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Why thousands are wearing ‘pussy hats’ at the Women’s March on Washington

The march is a sea of hand-crafted pink toques. Here’s the backstory.

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pussy hats

Jennifer Gibson and Jennifer Blunt in their ‘pussy hats’ ahead of departing for the Women’s March on Washington.

As people gathered for the Women’s March on Washington, there were “pussy hats” as far as the eye could see — thousands of pink, hand-knit cat-like toques crafted and worn in solidarity.

Jennifer Gibson and Jennifer Blunt got theirs three days ago.

They usually hate the word “pussy,” they say, but the hats are taking the word back. The term was infamously used by Donald Trump in his taped 2005 conversation with Billy Bush, released during the U.S. presidential campaign. The Jennifers were appalled at the misogyny and liked the idea of using the word in solidarity instead.

“I’m ok with saying “pussy hat,” but it’s still weird,” Blunt says.

Gibson, 41, is an accountant who lives in Guelph, Ontario; Blunt, 43, is a caregiver for her dad in Hamilton, Ontario.

'Pussy hats'

There were even ‘pussy hat’ cookies. (Instagram / @p_ssyhatproject)

“My sister made this hat for me,” Hamilton social worker Emily Silbert, 37, said. Her sister can’t make it to the march, but they picked out the yarn together.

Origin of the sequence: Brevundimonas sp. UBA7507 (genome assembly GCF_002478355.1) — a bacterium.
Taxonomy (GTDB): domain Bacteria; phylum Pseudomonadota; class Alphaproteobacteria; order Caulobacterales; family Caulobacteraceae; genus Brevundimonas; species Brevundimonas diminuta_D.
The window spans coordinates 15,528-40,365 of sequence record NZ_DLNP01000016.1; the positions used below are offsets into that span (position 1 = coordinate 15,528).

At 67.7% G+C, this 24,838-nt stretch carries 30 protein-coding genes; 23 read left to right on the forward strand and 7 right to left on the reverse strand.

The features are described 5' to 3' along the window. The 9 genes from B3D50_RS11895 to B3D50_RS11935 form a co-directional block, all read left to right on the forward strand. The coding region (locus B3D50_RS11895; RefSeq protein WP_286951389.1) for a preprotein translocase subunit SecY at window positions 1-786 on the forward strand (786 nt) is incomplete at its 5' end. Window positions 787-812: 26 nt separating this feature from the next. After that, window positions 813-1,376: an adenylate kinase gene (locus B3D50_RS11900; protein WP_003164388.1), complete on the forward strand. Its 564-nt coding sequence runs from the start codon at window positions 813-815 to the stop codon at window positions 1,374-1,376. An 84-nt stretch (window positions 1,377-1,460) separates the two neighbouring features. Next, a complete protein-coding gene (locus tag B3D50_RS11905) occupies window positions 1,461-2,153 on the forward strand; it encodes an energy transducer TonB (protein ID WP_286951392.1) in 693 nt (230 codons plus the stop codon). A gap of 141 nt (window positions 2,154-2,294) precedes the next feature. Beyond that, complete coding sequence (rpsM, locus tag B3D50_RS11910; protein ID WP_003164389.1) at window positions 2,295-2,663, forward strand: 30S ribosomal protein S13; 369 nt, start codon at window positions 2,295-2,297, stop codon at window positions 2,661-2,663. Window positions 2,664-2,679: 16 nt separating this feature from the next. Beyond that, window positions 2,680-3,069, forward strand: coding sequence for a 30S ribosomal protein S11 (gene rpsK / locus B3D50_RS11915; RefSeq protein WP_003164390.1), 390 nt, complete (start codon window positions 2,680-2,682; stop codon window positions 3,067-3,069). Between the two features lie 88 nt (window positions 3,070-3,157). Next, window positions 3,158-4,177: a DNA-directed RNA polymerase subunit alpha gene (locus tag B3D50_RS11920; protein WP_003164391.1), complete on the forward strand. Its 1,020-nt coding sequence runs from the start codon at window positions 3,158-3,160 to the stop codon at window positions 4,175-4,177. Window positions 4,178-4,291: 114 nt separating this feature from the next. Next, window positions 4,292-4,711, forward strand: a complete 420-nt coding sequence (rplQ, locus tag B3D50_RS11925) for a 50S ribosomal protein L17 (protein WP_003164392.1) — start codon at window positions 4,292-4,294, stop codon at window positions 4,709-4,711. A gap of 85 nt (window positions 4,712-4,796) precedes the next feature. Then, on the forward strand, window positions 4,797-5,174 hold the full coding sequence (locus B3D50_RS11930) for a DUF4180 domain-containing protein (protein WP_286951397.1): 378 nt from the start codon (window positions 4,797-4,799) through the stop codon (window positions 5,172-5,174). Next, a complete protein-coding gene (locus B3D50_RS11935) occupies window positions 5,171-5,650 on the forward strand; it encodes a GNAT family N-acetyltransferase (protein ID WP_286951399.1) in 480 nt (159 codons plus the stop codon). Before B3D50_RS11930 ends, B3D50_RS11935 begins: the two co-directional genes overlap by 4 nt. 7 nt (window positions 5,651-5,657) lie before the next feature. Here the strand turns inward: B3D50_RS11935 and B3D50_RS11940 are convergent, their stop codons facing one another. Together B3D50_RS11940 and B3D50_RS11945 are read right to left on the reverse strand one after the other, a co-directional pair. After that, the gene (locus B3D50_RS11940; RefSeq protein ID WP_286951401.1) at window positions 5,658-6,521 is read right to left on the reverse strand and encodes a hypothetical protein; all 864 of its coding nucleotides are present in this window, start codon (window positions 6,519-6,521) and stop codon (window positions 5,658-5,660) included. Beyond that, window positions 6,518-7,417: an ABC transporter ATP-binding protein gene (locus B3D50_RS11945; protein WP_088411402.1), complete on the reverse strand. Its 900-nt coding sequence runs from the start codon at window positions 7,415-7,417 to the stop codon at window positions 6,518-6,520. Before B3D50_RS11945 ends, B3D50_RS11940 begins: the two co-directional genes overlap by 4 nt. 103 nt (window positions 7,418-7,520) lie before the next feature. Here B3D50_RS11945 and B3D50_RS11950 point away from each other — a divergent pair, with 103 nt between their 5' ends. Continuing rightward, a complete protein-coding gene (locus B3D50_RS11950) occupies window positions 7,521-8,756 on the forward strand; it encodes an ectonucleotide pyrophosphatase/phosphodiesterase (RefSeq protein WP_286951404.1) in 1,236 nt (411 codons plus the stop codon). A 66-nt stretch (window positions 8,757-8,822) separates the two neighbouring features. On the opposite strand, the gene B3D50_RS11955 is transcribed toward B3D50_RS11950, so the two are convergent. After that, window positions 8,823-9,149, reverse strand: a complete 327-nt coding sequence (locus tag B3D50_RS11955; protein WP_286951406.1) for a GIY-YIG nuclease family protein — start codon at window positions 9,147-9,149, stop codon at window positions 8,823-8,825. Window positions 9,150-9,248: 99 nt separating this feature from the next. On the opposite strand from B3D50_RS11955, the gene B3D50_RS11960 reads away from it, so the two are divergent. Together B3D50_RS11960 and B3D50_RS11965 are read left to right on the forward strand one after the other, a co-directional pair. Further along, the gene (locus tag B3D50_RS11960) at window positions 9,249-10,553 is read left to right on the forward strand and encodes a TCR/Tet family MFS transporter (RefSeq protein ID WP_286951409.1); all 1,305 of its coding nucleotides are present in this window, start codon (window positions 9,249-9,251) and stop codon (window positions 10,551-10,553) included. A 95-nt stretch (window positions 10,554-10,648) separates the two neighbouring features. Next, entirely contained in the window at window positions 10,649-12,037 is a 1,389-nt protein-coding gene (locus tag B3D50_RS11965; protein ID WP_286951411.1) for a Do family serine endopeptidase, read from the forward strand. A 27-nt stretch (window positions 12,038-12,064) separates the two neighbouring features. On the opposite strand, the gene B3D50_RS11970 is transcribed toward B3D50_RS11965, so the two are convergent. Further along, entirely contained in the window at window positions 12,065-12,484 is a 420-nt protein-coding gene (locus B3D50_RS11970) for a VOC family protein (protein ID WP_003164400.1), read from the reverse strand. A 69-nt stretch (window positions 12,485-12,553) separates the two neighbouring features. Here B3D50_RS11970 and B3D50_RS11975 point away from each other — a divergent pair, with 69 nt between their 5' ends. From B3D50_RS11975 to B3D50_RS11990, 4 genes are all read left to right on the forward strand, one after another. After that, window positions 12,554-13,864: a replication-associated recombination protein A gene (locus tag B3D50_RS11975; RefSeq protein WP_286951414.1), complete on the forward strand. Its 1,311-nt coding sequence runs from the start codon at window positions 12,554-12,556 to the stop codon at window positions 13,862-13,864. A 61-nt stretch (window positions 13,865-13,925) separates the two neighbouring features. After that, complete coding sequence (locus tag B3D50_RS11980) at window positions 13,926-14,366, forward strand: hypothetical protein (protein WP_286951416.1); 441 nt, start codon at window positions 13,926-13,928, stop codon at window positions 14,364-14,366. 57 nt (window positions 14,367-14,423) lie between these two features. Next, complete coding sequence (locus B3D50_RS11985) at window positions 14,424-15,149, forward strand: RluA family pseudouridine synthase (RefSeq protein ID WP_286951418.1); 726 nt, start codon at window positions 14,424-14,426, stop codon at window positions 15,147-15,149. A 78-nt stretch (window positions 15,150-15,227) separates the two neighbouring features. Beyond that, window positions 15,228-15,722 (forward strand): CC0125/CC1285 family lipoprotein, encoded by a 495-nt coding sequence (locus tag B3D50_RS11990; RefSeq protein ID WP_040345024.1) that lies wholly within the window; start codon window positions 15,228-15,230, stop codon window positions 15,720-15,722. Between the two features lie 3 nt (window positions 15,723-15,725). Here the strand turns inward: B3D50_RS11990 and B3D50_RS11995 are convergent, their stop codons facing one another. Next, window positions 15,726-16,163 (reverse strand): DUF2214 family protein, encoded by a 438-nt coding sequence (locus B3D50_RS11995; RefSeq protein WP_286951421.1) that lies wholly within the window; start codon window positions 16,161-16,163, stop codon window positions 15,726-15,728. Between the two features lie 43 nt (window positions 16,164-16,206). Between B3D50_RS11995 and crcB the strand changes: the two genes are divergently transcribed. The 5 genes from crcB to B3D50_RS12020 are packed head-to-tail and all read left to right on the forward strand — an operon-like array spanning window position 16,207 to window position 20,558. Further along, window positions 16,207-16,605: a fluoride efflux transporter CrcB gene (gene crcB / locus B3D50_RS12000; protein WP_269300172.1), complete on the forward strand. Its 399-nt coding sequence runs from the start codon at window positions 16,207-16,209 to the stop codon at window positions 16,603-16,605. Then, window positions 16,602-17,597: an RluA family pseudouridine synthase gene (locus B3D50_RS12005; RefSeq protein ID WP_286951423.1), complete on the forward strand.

“They were running out of pink,” she said. This is apparently true of a lot of knitting shops as women all over North America prepared “pussy hats” ahead of the march.

The hat is meaningful to Silbert because of her connection with her sister, but she also brought one to pass on to a younger woman — a high school student on the trip.

Shel Goldstein

Shel Goldstein

Shel Goldstein, 65, an actress and art model, from Innisfil, Ontario got her fancy take on the hats from an artist in Hamilton, Mitzi Zohar.

“I like the cohesion of [the pussy hats],” she said. “It’s to be supportive of the march. Also, it’s super warm!”


Chatelaine’s complete coverage of the Women’s March on Washington


The pussy hats are super easy to make — literally just a square. A pair of Californian women, Krista Suh and Jayna Zweiman, dreamed up the idea last November. Both had recently learned to knit, and wanted weather-appropriate headgear to wear to the Women’s March. According to Fast Company, an L.A. knitter designed a simple pattern, and the idea took off. Volunteer knitters are making the hats to hand out at the march.

A California congresswoman, Rep. Jackie Speier, even wore one of the hats during Trump’s inauguration.

Celebrities are sporting them, too.

Krysten Ritter 'pussy' hat

Krysten Ritter in one of the pink hats. ( @p_ssyhatproject / Instagram)

 

Patti Smith in her 'pussy' hat

Patti Smith (Instagram / @p_ssyhatproject)

Get the pattern and more info at the Pussyhat Project.

Follow Chatelaine’s coverage of the Women’s March on Washington on Twitter and Facebook — we’ll be sharing stories from staffers Sarah Boesveld, Katie Underwood and Sadiya Ansari, who will be attending the march. Or follow them directly on Twitter: @sarahboesveld@katieunderwrite@sadiyaansari. Read our complete coverage here.

More:
What Donald Trump’s presidency means to me
Why I’m joining the Women’s March in Canada
Protest city: A diary of inauguration day in Washington